One thing I love about Benson’s game defensively is how involved he is. Every loose puck battle, every zone exit, it feels like Benson is involved in a meaningful way. As a centerman, the ownness is on him to support his defenseman in deep and along the sideboards, he does a great job supporting them, and avoiding defensive zone turnovers. The key to avoiding turnovers is quick decision making. Benson keeps his head on a swivel and is constantly looking to see if or when pressure may come. When supporting his defenseman and receiving the puck, Benson makes very quick decisions with the puck. His zone exit passes are crisp, and he’s great at leading his passes. In other words, finding his wingers in stride so that they have speed coming through the neutral zone.

Off puck play is equally as important as play with the puck. From my viewings I find that Benson is actively trying to find soft spots, mainly in the neutral zone where he can make himself available to receive a pass, and transition play the other way. Although Benson is virtually always involved in the play, I find that it’s this area of his game where he can become a bit disconnected. When Benson is looking to be an outlet on the breakout, he can get caught hovering, ultimately leading to him being a bit of a passenger in transition. This is a very specific issue, and one that likely doesn’t carry too much weight. Every time I’ve noticed this from him, I’ve wound back the footage and watched what’s going on in the defensive zone. It’s typically clumsy plays from the backend, and failed breakout passes. As Benson climbs the ranks, these types of plays will only become more routine. Overall, not an aspect of his game I’m overly concerned with.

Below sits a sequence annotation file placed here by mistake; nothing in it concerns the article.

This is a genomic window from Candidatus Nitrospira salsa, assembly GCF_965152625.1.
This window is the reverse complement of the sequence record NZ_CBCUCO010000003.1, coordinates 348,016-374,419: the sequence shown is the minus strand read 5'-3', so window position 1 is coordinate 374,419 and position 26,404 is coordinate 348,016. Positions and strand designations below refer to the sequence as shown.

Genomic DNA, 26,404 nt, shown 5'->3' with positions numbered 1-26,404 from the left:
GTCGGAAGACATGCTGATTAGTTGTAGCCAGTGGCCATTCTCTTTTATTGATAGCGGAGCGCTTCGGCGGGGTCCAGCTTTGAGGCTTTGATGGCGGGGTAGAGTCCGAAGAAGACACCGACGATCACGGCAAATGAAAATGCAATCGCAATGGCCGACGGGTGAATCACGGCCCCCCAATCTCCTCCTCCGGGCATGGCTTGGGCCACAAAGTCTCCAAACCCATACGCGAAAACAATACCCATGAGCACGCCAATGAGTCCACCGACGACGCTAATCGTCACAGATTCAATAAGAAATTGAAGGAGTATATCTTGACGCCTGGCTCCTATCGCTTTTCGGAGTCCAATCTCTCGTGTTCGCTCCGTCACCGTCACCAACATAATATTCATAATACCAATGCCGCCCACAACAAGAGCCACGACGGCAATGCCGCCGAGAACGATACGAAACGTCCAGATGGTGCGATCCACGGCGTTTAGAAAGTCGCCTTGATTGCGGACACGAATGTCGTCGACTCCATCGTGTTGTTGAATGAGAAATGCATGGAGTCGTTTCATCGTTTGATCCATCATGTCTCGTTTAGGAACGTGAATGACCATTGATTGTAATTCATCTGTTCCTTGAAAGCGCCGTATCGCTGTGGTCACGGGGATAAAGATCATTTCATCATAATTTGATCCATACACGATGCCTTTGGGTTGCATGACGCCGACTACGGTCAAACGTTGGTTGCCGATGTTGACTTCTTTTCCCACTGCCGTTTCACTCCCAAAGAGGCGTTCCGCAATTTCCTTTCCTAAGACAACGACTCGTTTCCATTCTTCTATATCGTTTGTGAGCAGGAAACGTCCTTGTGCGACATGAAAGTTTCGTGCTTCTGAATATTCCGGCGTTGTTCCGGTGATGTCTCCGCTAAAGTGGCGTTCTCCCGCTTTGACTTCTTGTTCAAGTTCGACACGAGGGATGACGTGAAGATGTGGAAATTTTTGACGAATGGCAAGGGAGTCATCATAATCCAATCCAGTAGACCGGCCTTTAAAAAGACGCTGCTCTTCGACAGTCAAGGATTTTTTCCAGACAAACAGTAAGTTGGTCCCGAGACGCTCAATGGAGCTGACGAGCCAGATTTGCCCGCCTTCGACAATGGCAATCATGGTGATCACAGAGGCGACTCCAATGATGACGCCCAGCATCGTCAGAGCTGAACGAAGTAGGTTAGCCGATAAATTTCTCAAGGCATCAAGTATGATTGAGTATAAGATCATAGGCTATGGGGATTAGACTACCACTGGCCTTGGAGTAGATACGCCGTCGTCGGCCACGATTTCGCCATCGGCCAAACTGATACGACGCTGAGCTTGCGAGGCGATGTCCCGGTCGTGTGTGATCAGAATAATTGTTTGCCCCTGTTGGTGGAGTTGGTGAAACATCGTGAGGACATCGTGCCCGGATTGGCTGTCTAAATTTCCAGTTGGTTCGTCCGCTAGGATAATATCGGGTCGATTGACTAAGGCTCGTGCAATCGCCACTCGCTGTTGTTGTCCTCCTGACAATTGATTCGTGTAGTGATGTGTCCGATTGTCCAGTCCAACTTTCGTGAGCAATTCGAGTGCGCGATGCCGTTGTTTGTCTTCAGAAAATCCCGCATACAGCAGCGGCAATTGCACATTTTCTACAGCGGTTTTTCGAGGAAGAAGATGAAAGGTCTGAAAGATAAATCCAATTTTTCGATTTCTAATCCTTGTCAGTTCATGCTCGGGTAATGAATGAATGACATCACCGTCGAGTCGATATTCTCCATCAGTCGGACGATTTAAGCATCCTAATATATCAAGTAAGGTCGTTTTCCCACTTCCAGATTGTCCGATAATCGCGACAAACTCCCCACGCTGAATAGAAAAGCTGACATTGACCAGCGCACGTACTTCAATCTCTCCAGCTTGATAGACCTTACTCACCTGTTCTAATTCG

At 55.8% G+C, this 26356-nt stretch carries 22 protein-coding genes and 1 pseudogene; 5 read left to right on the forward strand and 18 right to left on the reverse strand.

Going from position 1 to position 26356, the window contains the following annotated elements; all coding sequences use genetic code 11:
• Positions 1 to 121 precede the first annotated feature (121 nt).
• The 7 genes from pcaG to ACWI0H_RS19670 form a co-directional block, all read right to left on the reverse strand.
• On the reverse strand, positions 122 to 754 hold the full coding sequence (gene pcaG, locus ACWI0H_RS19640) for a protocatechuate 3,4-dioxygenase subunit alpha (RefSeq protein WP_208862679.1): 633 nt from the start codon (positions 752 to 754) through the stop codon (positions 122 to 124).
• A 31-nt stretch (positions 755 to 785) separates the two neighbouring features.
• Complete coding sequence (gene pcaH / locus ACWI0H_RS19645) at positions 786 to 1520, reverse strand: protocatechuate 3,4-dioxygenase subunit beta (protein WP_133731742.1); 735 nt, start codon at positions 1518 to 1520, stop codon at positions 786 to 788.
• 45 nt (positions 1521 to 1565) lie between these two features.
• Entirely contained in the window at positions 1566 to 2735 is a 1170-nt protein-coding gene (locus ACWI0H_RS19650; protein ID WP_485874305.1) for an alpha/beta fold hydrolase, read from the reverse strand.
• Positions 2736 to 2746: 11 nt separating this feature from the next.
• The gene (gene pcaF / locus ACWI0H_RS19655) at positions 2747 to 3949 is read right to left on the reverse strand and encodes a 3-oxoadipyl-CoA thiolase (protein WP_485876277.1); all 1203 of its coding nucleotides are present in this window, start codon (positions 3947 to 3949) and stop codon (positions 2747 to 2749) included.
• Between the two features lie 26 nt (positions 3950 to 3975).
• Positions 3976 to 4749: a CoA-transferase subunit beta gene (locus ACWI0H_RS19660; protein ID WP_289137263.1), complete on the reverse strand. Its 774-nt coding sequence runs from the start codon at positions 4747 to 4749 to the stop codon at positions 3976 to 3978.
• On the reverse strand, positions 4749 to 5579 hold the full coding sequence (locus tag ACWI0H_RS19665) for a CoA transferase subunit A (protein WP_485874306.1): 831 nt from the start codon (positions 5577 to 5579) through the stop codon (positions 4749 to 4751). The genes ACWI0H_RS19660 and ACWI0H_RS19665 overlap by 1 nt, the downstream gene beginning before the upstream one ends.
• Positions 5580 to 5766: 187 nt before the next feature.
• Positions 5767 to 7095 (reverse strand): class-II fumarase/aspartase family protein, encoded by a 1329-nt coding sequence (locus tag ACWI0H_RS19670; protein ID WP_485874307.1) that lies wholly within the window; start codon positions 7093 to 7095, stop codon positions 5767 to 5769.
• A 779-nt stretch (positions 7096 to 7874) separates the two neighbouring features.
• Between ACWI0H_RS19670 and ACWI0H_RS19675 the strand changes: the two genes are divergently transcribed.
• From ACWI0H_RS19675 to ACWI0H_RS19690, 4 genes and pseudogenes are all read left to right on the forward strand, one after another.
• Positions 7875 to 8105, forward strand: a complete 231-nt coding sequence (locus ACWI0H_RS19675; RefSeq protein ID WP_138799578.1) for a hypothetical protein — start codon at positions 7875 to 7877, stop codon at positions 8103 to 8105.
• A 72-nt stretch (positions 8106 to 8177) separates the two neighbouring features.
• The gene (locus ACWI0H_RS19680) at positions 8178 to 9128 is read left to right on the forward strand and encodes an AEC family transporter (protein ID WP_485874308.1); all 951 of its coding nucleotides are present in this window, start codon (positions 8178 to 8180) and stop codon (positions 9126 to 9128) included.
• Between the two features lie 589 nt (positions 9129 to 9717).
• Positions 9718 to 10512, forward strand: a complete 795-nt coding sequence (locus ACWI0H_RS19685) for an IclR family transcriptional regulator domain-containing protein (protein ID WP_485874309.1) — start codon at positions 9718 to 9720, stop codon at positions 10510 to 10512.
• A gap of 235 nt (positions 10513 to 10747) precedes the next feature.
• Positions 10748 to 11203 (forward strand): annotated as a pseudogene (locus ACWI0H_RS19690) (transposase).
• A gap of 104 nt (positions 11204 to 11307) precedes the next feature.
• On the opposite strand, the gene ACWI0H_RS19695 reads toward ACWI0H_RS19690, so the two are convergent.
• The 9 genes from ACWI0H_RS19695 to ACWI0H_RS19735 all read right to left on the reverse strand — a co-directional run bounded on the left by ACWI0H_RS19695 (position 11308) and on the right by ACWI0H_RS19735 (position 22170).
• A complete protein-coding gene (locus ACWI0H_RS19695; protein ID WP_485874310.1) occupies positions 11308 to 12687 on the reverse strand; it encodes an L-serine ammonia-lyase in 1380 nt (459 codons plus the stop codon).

Transition Play

I sound like a broken record, but Benson’s head is ALWAYS on a swivel! That’s no different when he is transition. This eases so many different aspects of play in transition. It ensures he’s in open ice where he can get the puck up quickly to his wingers. When not carrying the puck Benson lets his edges go on display, in attempt to open himself up for receiving a pass up ice. When successfully orchestrated, and Benson is flying through the neutral zone in transition, good luck. He is so deceptive using shoulder fakes and uses give and go’s with teammates to get into the offensive zone, and set up quality opportunities.

Transition Data

I’ve tracked data from four of Benson’s games this season. In those four games, he attempted 26 zone exits, with a success rate of 69.2%. In other words, 18 of his 26 zone exits were completed, with what I deemed to be control of the puck. In those same four games, he attempted 56 zone entries (this includes special teams) in which he was successful at gaining the offensive zone on 66% of those entries.


I can’t get over how well Zach Benson uses his edges. It’s eerily similar to what I see in Mitch Marner’s game. Not only is he shifty and able to carve out space for himself with tight turns, and shifty plays to keep the puck in at the line, but he uses his edges to build up speed in all zones. He moves up ice so effortlessly, and unlike a lot of younger players, he keeps his feet moving all the time. Benson is a perfect example of leveraging speed to find open areas to counteract his slighter frame. This is great for accepting outlet passes from teammates engaged in puck battles along the boards. This opens the ice for him, and he’s benefitted from many grade A scoring chances because of it. When in on the forecheck, I love the way Benson incorporates crossovers to stay glued to his target defender. His lateral mobility is great.